Africa is not a brand

AfricaWhen a region has been subject to genocide, slavery or Maafa (holocaust), colonialism, apartheid and financial exploitation also known as neoliberal multilateral agreements, how do we legitimise its place in a globalized modernity without examining its bruised psyche? Through rebranding it as Bono suggests?

MsAfropolitan does not intend to rebrand Africa, but aims to be part of a network that seeks to tell the truth about it, and the thing is that the truth, warts and all, is so much more wonderful than repackaged modern interdependency. MsAfropolitan, just to point out, does not exist to make me an online personality or a blogger superstar. This site exists, quite frankly, because I have no choice. There is too much wrong with the world to just quietly observe. I HAVE to speak up. I write, and I will only ever write, out of love. If I stop loving writing and loving humanity I will not write. Simple.

People sometimes say to me, perplexed, you’re so nice in person, modest and humble. As though nice people do not have opinions as well as nice people women are not supposed to be feminists or vocal about racism or exploitation!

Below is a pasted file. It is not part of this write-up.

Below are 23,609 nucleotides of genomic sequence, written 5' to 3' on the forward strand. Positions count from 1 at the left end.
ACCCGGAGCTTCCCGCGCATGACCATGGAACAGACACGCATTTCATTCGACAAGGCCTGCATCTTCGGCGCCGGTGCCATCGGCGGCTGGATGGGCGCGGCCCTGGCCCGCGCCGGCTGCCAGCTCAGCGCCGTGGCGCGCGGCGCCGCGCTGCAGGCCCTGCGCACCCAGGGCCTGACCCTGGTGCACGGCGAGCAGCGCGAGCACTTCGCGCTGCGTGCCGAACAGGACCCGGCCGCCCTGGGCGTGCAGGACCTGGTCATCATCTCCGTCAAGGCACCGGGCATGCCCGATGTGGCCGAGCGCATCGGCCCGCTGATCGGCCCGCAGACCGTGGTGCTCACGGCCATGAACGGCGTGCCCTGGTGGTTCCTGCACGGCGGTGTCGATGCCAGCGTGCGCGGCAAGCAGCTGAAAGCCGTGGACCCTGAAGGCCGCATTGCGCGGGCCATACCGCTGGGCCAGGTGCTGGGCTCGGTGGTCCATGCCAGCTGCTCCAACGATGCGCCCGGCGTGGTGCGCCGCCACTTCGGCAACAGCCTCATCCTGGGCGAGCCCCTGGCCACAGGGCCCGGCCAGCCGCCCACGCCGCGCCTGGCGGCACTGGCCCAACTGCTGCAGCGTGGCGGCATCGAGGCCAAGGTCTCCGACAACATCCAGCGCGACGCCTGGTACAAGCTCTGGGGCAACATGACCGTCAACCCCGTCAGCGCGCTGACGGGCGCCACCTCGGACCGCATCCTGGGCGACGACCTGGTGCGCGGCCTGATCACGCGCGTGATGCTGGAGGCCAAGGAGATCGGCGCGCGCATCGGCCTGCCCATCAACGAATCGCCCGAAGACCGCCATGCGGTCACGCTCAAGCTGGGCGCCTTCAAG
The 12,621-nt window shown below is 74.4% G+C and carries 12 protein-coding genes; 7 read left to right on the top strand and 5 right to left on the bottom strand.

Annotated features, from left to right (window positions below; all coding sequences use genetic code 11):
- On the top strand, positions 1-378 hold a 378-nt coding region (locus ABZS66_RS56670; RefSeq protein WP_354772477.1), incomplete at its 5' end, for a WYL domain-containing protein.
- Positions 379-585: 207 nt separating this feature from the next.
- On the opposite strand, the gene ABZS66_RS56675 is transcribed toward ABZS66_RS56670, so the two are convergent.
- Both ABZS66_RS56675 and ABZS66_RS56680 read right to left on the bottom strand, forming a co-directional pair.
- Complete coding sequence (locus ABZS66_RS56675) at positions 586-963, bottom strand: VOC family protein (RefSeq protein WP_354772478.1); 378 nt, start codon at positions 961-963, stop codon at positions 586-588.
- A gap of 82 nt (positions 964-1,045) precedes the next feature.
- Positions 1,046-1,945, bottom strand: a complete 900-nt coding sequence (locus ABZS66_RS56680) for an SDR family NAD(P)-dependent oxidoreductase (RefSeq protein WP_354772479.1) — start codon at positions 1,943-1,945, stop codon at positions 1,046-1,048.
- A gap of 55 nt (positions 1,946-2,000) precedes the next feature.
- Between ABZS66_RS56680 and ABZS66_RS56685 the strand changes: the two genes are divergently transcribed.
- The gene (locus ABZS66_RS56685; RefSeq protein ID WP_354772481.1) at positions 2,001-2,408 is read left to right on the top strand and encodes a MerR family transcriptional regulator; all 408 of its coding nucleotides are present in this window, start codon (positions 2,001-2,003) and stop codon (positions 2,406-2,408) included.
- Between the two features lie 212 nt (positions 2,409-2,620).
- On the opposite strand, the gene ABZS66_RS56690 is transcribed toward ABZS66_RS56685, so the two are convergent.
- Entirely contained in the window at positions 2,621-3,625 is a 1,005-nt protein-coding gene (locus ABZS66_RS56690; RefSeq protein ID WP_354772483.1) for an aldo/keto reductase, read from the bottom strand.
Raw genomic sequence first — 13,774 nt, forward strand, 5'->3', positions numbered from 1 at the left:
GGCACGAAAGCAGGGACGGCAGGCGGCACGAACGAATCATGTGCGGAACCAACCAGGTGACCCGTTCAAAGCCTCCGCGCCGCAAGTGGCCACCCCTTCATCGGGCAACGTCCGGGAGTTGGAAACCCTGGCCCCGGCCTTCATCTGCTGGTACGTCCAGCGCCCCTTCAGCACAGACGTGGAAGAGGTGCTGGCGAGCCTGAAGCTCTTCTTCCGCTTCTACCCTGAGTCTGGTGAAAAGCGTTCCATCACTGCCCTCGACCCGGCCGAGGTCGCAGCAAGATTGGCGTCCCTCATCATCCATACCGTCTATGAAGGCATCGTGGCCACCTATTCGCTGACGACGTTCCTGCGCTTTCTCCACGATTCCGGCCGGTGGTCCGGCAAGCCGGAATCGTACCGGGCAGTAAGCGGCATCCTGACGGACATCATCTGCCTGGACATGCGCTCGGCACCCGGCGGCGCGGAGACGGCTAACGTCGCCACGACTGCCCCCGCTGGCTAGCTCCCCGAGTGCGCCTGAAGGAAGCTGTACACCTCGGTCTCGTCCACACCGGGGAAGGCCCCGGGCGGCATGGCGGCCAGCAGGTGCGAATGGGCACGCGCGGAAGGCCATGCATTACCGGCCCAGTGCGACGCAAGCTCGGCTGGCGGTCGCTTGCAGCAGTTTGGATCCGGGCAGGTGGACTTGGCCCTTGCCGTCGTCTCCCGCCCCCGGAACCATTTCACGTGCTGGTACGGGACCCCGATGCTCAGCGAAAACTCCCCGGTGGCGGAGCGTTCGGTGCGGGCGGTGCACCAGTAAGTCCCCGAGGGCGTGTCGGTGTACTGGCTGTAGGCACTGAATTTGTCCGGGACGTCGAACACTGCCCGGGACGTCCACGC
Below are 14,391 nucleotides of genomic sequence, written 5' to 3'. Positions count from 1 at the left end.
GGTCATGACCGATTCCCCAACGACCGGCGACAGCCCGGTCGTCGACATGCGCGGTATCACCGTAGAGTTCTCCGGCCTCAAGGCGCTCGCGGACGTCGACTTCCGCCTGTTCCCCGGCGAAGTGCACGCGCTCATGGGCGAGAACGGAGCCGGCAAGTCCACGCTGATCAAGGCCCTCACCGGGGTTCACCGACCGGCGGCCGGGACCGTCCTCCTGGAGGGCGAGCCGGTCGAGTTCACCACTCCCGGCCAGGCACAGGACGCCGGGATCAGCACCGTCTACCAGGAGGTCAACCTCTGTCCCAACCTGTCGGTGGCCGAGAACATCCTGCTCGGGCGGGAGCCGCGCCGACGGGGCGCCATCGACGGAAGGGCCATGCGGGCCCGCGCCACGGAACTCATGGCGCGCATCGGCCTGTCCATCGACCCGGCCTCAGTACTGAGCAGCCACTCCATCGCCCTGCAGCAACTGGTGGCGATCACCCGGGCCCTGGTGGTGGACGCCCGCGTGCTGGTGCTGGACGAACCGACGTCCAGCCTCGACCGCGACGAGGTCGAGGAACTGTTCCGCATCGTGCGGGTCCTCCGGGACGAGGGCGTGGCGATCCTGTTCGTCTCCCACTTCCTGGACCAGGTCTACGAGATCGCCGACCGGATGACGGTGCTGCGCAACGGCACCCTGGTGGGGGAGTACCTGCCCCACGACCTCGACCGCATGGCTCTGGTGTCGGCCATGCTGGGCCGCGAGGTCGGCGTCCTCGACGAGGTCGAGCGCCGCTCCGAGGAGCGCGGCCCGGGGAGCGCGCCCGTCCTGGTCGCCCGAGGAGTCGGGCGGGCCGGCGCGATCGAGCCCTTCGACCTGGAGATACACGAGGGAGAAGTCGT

But I ask myself, how can I not be Pan-African or feminist or doubtful of religion? Africa is by far the poorest continent in the world. Women have been considered the ‘inferior’ sex for centuries and although my reverence for the teachings of for example Jesus, Buddha and Mohammed is timeless, I am starkly aware of the difference between their messages and the religious dogma attached to them, which has done more harm than good.

We are asleep. We decry racism and yet live comfortably in racially unequal societies. We don’t question that we are shifting from citizens to consumers (although the many current protests and occupy movements are a monumental landmark in challenging this). We are experiencing a racial moment where a black US president is waging imperialist war, avoiding identification with women, black Americans, gay people, environmental activists, Africans and so on. We tiptoe around anything imperfect for fear of having to take a stance and potentially be wrong. Perfection is crippling us from being fully alive so instead we call ourselves apolitical.
However, every lifestyle choice is political, the choice of milk or clothes or car one buys, the books one reads, the films one watches, even Christmas is a political celebration!

To wake up, and curiously examine the business of living is an act of resistance. Resistance to the fear of making mistakes. It’s okay to be wrong, godliness is not flawlessness. God resides in darkness, in humiliation, in vulnerability too.